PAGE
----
• May 14 to May 16, 2018 – Harris goes into AWOL status. DJS makes multiple attempts to re-engage Harris via cell phone and visits to his home. DJS workers remain in regular contact with Harris’ mother, who states she does not know where he is. DJS workers meet with Harris and his mother on May 15 to discuss behavior and non-compliance.
  • May 17, 2018 – DJS Director of Community Detention directs that the community detention violation be referred to juvenile court. DJS confers with Harris’ mother, who agrees to be present the following day for a court hearing
  • May 18, 2018 – Baltimore City Juvenile Court holds hearing with Harris’ mother, DJS workers, State’s Attorney, and Public Defender present. Harris was on AWOL status and not present at hearing. Court did not make a detention decision due to questions raised by the public defender regarding whether Harris had proper notice and continued the matter to Tuesday, May 22, 2018.

That hearing was scheduled for a Tuesday — but on Monday afternoon, Dawnta Harris and three accomplices were out committing burglaries, which is when Dawnta killed Officer Caprio. So instead of going to a hearing for violating terms of his release from the juvenile system, Dawnta found himself charged as an adult with murder and facing District Court Judge Sally Chester, who denied bond and put him in a grown-up jail, telling the teenager’s lawyer: “In the last six months, no offense, but your client is a one-man crime wave. I’m not certain any juvenile facility is secure enough to hold him.”

Here’s a couple of facts about the case to keep in mind: First, the suburban neighborhood where Harris and his accomplices were burglarizing homes was 20 miles away from the Gilmor Homes housing project in West Baltimore where Harris lived. Second, among the items they stole that day was a 9mm pistol. These facts are important, because liberals love to lecture us about “non-violent crimes.” Auto theft and burglary? “Non-violent crimes,” the liberals yell, as if it were wrong to put people in jail for such offenses. But what if it was your car that was stolen? What if it was your house that was burglarized? Would you feel that these were trivial crimes and that the perpetrators shouldn’t be prosecuted? And, by the way, how do criminals get guns?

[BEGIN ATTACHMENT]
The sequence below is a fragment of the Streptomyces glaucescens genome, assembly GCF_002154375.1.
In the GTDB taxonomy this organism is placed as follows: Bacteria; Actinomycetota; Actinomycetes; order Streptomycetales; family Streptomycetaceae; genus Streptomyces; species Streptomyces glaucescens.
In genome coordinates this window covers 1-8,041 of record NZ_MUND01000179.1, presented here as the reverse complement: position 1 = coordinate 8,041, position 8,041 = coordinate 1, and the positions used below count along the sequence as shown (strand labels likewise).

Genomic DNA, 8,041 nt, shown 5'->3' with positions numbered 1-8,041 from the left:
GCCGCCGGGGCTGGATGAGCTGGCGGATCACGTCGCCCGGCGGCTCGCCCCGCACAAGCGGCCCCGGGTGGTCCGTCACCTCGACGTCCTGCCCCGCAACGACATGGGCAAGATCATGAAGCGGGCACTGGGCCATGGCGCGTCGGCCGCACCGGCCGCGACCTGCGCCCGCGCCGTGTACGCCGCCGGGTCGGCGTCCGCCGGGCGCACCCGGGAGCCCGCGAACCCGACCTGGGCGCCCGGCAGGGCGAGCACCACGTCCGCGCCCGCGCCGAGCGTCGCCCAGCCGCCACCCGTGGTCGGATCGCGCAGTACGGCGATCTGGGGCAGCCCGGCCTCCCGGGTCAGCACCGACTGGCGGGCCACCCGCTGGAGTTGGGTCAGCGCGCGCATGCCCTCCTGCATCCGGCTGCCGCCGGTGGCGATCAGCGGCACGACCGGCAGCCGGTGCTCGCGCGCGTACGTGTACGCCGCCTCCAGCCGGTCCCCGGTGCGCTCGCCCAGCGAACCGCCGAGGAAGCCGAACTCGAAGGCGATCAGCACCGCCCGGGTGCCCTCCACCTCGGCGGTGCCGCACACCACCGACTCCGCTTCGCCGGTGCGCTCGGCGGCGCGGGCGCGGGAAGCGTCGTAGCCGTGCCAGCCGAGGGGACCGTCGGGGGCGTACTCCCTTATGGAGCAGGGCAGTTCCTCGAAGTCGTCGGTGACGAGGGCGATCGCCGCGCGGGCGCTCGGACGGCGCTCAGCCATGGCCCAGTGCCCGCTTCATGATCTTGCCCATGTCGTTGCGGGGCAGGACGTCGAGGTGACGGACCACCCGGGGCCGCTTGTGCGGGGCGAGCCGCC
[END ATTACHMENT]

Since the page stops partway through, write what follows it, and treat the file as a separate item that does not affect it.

Oh, that’s right — criminals steal guns! The rampage of violent crimes in America’s inner cities? Stolen guns are fueling that deadly trend. And where are these guns being stolen from? Well, the case that led to Officer Caprio’s death shows one way this happens — criminals steal cars and drive to the suburbs to steal guns. If auto theft is not itself a violent crime, it is certainly a crime related to violence. For example, when gangbangers want to do a drive-by shooting? Yeah, steal a car to do it.

The trend of leniency toward juvenile offenders is a significant factor in the surge of crime we have witnessed in recent years. If minors who commit serious crimes — and grand theft auto is a serious crime — are given a slap on the wrist and returned to the streets, where is the deterrence? Do juveniles have to commit murder before they finally do real time behind bars? In the case of Dawnta Hall, not only was he sentenced to life in prison for killing Officer Caprio, but his three accomplices in the burglary spree also got sent to prison.

Leniency is not to be confused with mercy. If the juvenile justice system had kept Dawnta Harris behind bars — and they had multiple opportunities to do so — not only would Officer Caprio still be alive, but Harris’ codefendants wouldn’t have been convicted of felony murder for their role in Officer Caprio’s death. So, yeah, go ahead liberals, and congratulate yourselves for doing your part to advance the cause of “social justice.” All it cost was a dead cop and four boys going to prison.